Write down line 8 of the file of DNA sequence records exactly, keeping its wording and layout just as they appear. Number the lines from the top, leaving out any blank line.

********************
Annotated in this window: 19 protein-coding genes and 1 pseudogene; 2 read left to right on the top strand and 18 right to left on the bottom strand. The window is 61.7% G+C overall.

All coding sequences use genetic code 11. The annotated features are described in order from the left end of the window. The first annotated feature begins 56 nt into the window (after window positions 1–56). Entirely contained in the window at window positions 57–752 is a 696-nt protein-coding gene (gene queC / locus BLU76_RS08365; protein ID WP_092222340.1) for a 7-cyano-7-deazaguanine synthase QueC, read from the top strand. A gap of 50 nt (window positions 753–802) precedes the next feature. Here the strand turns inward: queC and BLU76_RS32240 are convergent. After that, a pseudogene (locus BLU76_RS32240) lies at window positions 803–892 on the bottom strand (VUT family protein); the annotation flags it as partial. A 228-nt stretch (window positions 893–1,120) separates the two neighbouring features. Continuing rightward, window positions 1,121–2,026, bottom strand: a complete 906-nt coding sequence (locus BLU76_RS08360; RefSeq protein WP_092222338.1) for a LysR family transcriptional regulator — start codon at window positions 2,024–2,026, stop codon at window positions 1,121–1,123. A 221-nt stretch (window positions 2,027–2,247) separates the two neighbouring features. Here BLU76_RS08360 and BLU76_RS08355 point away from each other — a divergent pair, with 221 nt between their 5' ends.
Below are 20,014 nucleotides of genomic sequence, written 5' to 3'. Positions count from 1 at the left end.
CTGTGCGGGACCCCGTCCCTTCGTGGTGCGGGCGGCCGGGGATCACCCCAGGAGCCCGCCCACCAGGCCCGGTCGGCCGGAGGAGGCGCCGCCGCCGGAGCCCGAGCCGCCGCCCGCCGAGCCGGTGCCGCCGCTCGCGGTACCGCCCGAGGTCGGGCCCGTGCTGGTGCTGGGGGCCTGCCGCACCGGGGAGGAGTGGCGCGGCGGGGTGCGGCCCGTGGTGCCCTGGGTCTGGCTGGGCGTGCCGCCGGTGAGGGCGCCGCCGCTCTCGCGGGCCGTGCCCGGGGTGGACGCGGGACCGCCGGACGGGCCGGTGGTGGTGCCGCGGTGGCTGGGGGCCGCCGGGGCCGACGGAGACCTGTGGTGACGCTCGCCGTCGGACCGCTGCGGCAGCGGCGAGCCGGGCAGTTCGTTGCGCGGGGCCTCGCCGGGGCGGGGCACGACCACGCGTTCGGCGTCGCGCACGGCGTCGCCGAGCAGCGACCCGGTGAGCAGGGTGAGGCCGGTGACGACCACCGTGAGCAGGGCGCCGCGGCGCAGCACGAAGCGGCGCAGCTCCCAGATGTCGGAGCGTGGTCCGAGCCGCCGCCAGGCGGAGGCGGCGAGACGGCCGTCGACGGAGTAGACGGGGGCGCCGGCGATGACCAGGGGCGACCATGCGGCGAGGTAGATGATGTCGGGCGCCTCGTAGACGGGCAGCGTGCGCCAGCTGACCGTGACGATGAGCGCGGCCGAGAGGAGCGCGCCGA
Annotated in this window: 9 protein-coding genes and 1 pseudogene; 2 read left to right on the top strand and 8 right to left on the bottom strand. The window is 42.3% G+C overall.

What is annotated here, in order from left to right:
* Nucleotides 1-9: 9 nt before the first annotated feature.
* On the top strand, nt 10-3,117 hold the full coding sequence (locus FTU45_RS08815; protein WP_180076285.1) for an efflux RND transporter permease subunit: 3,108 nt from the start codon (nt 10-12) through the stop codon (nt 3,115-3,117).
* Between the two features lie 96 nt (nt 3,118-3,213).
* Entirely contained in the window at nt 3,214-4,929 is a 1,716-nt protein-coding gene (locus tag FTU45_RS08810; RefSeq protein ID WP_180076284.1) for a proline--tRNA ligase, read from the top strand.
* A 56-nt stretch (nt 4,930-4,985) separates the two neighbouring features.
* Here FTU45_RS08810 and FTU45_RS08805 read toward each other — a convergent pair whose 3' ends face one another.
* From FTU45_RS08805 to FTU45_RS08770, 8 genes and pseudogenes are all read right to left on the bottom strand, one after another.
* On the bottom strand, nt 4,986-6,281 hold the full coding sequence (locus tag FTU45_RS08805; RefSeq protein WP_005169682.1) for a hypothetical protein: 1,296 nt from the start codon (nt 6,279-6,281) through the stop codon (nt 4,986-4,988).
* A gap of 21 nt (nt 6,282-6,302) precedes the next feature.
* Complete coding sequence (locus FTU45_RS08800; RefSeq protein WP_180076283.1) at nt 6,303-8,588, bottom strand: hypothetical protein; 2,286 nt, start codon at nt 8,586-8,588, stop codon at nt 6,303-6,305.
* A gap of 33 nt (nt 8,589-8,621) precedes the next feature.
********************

* On the top strand, nt 10-3,117 hold the full coding sequence (locus FTU45_RS08815; protein WP_180076285.1) for an efflux RND transporter permease subunit: 3,108 nt from the start codon (nt 10-12) through the stop codon (nt 3,115-3,117).